In 2020, I Added Unit Trusts To My Investments, Here’s Why

By March 16, 2021 Articles

In 2020, I Added Unit Trusts To My Investments, Here’s Why

By definition, a unit trust is a collective investment fund that is priced, bought, and sold in units that represent a mixture of the securities underlying the fund. In other words, your money is pooled with money from other investors and invested in a portfolio of assets according to the fund’s stated investment objective and investment approach.

It offers a cost-effective manner to access a diversified portfolio of investments, as opposed to DIY investing, where you would be buying individual shares and bonds to build your own portfolio. Diversification in a unit trust can happen across various countries, industries, asset classes, etc.

2020 saw the world ravaged by the COVID-19 pandemic. Its spread has left national economies and businesses counting the costs, as governments struggle with new lockdown measures to tackle the spread of the virus. In response, central banks in many countries have slashed interest rates. Bank interest rates have, in turn, been falling steadily.

Naturally, this left me pondering on alternatives for me to park my spare cash holdings to generate higher returns. This is where I started to do some personal research on investments, in turn figuring that I would begin by passively investing first. Cue unit trusts, where it has allowed me to capitalize on fund managers’ insights and knowledge.

A key feature about unit trusts is that they enable me to own a basket of assets in my preferred sector, region or risk appetite. Do you believe in China’s long runway for growth but cannot figure if you should buy Meituan, Alibaba, Tencent, Baidu or JD? Find an Amazon stock too expensive to own? Think that healthcare stocks are still worth a punt but do not know where to start? Unit trusts have all the answers.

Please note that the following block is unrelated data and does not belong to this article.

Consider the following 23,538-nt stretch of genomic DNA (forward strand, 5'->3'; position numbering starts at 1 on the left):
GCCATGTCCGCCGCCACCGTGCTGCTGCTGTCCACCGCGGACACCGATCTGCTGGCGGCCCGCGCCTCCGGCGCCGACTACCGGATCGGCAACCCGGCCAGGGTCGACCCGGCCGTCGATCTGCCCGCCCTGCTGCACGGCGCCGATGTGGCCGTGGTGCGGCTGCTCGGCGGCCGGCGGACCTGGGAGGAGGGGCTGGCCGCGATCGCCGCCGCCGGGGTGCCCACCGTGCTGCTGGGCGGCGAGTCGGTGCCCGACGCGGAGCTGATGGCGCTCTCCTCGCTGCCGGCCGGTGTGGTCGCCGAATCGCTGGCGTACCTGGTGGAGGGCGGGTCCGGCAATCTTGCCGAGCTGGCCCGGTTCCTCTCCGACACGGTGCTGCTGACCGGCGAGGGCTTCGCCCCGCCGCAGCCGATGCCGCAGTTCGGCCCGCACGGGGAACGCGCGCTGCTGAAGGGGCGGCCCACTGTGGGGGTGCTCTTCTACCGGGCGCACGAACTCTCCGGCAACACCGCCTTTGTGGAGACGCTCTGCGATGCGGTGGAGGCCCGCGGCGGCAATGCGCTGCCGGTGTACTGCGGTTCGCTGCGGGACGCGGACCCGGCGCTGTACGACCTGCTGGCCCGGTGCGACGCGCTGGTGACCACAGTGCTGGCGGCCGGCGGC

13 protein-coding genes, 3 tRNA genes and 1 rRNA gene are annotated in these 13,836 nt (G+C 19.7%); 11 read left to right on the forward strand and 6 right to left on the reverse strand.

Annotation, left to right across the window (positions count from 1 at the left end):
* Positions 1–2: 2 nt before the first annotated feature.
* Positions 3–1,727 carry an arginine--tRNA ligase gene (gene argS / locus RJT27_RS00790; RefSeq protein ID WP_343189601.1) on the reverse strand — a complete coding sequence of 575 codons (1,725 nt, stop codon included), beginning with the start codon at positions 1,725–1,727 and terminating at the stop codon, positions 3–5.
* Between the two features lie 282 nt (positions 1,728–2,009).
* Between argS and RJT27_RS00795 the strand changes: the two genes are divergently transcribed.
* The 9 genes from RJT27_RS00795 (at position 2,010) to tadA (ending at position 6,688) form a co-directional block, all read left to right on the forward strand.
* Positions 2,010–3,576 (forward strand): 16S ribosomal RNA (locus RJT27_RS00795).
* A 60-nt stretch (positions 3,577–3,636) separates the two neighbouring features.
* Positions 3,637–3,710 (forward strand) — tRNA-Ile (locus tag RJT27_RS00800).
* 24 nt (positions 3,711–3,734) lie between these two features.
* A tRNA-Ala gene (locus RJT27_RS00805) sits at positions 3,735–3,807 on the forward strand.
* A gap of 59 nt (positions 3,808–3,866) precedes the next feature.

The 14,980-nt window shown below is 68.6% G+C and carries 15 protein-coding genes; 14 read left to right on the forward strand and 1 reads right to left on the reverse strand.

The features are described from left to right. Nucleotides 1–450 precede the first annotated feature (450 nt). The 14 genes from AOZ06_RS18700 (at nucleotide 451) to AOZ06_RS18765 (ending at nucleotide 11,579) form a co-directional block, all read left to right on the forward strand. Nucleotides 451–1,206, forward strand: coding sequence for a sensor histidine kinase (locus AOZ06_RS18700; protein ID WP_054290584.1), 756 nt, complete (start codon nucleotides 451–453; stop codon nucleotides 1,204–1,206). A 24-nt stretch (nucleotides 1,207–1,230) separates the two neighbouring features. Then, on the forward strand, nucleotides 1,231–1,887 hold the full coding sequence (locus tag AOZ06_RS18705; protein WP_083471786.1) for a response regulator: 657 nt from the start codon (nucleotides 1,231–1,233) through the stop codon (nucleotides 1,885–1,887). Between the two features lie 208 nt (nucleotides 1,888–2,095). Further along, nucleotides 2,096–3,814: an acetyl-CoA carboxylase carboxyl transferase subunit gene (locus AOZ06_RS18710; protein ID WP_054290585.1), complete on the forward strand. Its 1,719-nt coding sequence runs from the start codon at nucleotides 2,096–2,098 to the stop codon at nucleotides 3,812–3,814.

Having said all of that, I have always advocated people to have a balance of active and passive investments. Actively investing alone would not be viable, and below are my few reasons why.

It comes with great responsibility as there is nobody to blame. From the weight of your financial planning decisions to the execution of your investment plans, all the responsibility lies on your shoulders.

When we self-manage our investments, it is easy to let our impulses and fears take control.

We may get excited with hot news from Seeking Alpha and choose to punt a hot stock. We may speculate beyond our own financial and emotional comfort level and make decisions that we will regret. We may also make mistakes that affect our confidence and discipline in investing consistently in the future.

Active investments require us to constantly monitor our portfolio. This can be a time consuming, expensive process. For most of us, time is a premium, and this is why I added unit trusts to my investments in 2020, where crucially, they have provided me with the time to pursue my other commitments in life while believing firmly in the acumen of fund managers to grow my money, for me.

– Ben Wong (@psychedsim), Financial Services Consultant